Epilepsy, Autoimmune Evaluation [A Test in Focus]

epilepsy-brochure-buttonA new epilepsy autoimmune evaluation is now available to the Mayo Clinic practice and Mayo Medical Laboratories clients. Below is a short video overview from Sean Pittock, M.D., discussing what providers should know about autoimmune epilepsy, our testing approach, as well as interpretation, follow-up, and additional considerations once the test has been ordered.

testinfocus-test-info Similar Evaluations Include:

  • Many disorders of the central nervous system previously considered neurodegenerative and untreatable are now recognized as having an autoimmune cause.
  • Detection of one or more neural autoantibodies in serum or spinal fluid is consistent with a diagnosis of autoimmune epilepsy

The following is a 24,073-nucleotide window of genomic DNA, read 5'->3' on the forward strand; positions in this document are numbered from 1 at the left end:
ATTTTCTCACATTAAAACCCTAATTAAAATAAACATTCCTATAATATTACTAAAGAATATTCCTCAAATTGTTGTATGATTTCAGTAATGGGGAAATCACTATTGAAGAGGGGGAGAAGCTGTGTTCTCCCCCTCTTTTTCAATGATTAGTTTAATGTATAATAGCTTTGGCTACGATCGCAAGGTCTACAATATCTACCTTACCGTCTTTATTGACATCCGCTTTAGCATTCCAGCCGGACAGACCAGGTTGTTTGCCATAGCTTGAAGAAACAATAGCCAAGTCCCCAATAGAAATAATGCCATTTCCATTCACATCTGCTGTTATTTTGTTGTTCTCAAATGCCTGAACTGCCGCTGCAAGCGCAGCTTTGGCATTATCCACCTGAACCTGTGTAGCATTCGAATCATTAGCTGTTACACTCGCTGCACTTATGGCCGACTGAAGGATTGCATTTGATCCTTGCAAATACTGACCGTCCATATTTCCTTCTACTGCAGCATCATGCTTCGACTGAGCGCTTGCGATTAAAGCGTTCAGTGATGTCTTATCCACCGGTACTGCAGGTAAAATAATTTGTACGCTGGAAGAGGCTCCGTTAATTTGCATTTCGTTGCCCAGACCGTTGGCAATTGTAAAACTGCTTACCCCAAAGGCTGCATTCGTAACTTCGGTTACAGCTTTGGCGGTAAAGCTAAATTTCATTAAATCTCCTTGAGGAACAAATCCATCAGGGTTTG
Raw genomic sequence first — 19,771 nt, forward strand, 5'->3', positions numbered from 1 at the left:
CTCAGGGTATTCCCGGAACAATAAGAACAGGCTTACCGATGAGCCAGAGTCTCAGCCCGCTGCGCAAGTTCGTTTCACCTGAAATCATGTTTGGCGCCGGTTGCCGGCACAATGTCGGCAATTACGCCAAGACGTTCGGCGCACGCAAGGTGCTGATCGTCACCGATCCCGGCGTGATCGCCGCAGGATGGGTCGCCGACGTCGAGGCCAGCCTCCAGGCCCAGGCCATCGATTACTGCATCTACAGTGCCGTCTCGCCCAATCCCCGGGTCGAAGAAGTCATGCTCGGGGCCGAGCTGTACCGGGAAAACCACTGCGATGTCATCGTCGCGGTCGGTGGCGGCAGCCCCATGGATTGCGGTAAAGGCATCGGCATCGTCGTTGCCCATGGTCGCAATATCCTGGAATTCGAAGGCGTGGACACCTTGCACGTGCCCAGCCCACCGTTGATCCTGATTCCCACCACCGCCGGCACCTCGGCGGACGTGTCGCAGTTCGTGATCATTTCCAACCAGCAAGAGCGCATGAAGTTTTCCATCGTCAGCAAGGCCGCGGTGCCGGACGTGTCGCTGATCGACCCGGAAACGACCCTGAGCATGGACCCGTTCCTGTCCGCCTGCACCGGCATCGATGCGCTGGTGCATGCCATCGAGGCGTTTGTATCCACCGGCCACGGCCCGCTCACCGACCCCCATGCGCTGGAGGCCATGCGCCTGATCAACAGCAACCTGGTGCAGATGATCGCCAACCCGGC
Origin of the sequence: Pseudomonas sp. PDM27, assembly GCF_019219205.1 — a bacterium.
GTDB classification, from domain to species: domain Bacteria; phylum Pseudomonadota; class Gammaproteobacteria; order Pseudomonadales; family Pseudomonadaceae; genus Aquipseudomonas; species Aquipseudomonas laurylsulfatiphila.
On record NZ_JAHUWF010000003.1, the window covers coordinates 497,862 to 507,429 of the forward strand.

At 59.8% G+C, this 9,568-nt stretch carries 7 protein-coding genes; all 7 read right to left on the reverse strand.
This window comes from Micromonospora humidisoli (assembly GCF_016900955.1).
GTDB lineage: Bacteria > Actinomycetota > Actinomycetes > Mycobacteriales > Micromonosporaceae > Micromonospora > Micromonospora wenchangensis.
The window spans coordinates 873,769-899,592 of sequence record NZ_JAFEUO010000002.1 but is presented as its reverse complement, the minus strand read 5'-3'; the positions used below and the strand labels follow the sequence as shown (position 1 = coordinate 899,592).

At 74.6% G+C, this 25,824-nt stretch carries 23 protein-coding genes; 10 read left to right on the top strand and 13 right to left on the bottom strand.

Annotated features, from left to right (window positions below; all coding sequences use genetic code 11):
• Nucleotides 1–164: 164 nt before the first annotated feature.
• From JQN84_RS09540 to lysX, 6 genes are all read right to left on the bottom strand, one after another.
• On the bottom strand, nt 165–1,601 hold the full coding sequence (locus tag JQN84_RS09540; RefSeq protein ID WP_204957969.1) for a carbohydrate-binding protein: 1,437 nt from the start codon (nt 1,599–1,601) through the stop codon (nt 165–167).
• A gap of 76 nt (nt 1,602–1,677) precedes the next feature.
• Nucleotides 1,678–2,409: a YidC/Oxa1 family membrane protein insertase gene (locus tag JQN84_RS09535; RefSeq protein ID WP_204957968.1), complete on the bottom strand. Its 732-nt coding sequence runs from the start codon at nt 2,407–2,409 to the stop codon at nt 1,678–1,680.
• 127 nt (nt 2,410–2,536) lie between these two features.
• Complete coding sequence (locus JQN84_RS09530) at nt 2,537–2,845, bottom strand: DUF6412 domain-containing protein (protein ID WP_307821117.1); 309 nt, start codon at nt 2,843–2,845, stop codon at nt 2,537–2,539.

• Autoimmune epilepsy is not rare and is potentially treatable
  • Diagnosis is aided by testing autoantibody profiles in serum and spinal fluid
  • Occult cancer accompaniment is not uncommon
testinfocus-testutilization How to Use These Tests
As you consider autoimmune epilepsy in the differential diagnosis, the following may be clues leading to an autoimmune cause and use of the autoantibody profiles.

  • Subacute onset of cognitive or other neuropsychiatric symptoms
  • Treatment-resistant localization-related epilepsy of unknown cause

Serological findings are diverse and cannot be predicted by neurological phenotype. Thus evaluating with profiles of autoantibodies is appropriate.

  • Patients may present with a phenotype limited to seizures, without classic risk factors for epilepsy
  • Patients are usually resistant to standard antiepileptic drugs, but often become seizure free with immune therapies
  • Order profile EPIES (serum) or EPIEC (CSF)
  • EPIES — Serum

Brent Westra

Brent Westra is a Marketing Segment Manager at Mayo Medical Laboratories. He leads marketing strategies for product management and specialty testing along with new media innovations. Brent has worked at Mayo Clinic since 2011.